How to do statistical test to show significant improvement?

e.g. I want to show model A (use mish activation) significantly improve model B (use relu).

  • What test should I choose ?
  • What confidence level should I choose ?
  • How many runs should I run ?
  • Should I do something to control randomness

Note: I am doing NLP.

If it is for a publication, consult a statistician to do thing properly (hell, consult me if needed :P) or, at least, check the literature in your domain to see what methodology is commonly used.

The following is a good, unlikely to be challenged, default:

  • a t-test is the default test to check whether two means are different (it has some hypothesis but you should be good)
  • 95% (a p-value of 0.05) is traditional and fairly well suited if you do not have thousands of datapoints
  • not less than 30, 100 or 200 would be good
  • randomness will increase your variance but if you have enough sample it will make your result more representative of what other users can expect given their seeds so I would recommend keeping it

I’d be mindful of this. This will be discussed in-depth in Lesson 2 in the upcoming course, however null hypothesis significance testing can be flawed

A few links (as I can’t post the videos):

The ASA’s Statement on p -Values: Context, Process, and Purpose

Null Hypothesis Significance Testing Never Worked

And then published on Springer:

Statistical tests, P values, confidence intervals, and power: a guide to misinterpretations


Testing for statistical significance requires either

  • assumptions on the distribution of error terms (for example) from which you can derive the distribution for fit statistics like log loss that also incorporate stochastic gradient descent effects. I am not aware of common assumptions or papers. OR
  • some other means of estimating the distribution- that would usually be repeating lots of times, which is not feasible for complex models.

Re. nestorDemeure’s suggestion at t-test: I think that’s a reasonable start but actually I suspect the test loss can be non-normal enough to make this invalid e.g. in the presence of overfitting (so it can fluctuate massively on a whim).

I’d be curious to see sampling results from a simpler model (might show t-test is adequate), if you have time :slight_smile:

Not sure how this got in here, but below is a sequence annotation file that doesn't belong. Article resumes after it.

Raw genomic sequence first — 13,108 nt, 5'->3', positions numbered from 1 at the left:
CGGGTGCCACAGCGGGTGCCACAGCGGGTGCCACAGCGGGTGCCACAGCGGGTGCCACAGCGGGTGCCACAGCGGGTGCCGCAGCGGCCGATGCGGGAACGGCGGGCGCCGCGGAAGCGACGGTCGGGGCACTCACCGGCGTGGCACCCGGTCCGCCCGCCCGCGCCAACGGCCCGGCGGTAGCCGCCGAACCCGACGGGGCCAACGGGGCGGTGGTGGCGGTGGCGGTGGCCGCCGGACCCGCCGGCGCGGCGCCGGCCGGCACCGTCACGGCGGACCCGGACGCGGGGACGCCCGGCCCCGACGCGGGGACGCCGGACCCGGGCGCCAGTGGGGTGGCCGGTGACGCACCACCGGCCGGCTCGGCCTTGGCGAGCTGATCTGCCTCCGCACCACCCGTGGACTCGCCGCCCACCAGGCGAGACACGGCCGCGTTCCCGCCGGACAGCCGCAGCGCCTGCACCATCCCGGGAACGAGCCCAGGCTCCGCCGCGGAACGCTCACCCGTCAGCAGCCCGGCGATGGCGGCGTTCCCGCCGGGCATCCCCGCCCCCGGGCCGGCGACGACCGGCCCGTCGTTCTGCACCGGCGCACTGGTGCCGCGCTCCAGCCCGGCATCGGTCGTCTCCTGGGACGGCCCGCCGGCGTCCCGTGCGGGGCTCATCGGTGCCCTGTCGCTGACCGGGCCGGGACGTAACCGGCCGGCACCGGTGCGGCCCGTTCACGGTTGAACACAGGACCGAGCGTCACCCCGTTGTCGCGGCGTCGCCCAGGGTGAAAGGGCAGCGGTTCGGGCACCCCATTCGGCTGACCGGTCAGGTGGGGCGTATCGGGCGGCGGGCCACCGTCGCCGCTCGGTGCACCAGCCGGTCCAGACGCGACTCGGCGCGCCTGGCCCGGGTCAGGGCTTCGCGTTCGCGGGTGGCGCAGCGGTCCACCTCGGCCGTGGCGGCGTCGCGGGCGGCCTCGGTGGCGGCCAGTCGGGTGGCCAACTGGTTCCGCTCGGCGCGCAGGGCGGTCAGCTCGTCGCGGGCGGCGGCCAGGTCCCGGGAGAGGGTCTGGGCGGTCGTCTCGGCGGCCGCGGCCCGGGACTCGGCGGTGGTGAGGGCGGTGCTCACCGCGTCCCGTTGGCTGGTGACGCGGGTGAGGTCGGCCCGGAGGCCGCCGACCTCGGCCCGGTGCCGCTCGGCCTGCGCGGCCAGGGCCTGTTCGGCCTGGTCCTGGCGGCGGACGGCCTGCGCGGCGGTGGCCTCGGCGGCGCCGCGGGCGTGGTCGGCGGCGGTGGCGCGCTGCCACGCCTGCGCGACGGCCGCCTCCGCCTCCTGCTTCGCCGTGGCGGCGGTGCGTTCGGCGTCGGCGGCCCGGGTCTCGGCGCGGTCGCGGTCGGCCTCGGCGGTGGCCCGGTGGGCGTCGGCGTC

Haha yes statistical significance tests are usually flawed due to:

  • misinterpretation of what they are saying
  • distributional assumptions not being valid

Yes it can but I am giving defaults here. If you do not have a huge sample and are not competent in the domain it is good enough and unlikely to change your results.

If you want to go further you need to consult someone competent that will actually look at your data and make an informed decision :slight_smile:

Hi Thanks all comments.
Only until today that I know testing is also a big thing.

I am doing NLP pretraining,
first pretrain

  • training a model takes 4 days on 1 v100
  • data is pure text (wiki and book corpus)
  • data is hundreds of billions of tokens
    and then finetune on GLUE benchmark(includes 9 corpus) to get the score of the pretrained model
  • 9 different size corpus (task)
  • previous study report the best one run of 10 runs
  • 10 runs takes 1 day on 1 v100

Since my setting is so computationally intensive.
How can I practically apply statical test ?
Or is there another suggested way to show one model is better than another model ?

You can still do tests with smaller samples but they will just be less powerful meaning that you will need to maximize the power available.

In those conditions, if possible, I would recommend a paired t-test (once more a t-test, its not a coïncidence: this test was designed with small sample size in mind). The idea is to use the same seed (and other sources of randomness) for your Mish and non-Mish sample so that your samples go in pairs like so (note that you still vary the seed from one pair to another) :

  • sample 1 mish (seed=42) | sample 1 non-mish (seed=42)
  • sample 2 mish (seed=53) | sample 2 non-mish (seed=53)

This should increase the power significantly while not doing all the analysis on a single seed (you could get trapped in a lucky/unlucky case).

I would recommend at least 5 samples per category, you cannot get away with less.
A p-value of 0.05 might be too stringent in those conditions (you can use this approach to find a better p-value, I have a personnal implementation of the concept in R if needed).

Another possibility, if you have a lot of samples in a category (because you did a lot of tests with Mish or non-Mish) you could also do a test with different sample size and gain power from the largest sample.

Obviously you will have to point to your readers that your power is limited due to small sample size (you could say that this is a preliminary study to check wether the addition of Mish to this problem is worth further explorations).


Thanks, it is super useful.
5 samples may be the most my computational environment allow me. :joy:
I’ve seen the paper, but I am not with a statistic background so it’s a little bit hard for me .
I’ll try to ask my professor to see if he knows something.
Can you provide me your implementation of that concept?
It will be super helpful.
Thanks in advance !

I sent you a PM with my code and further informations no the subject :slight_smile:

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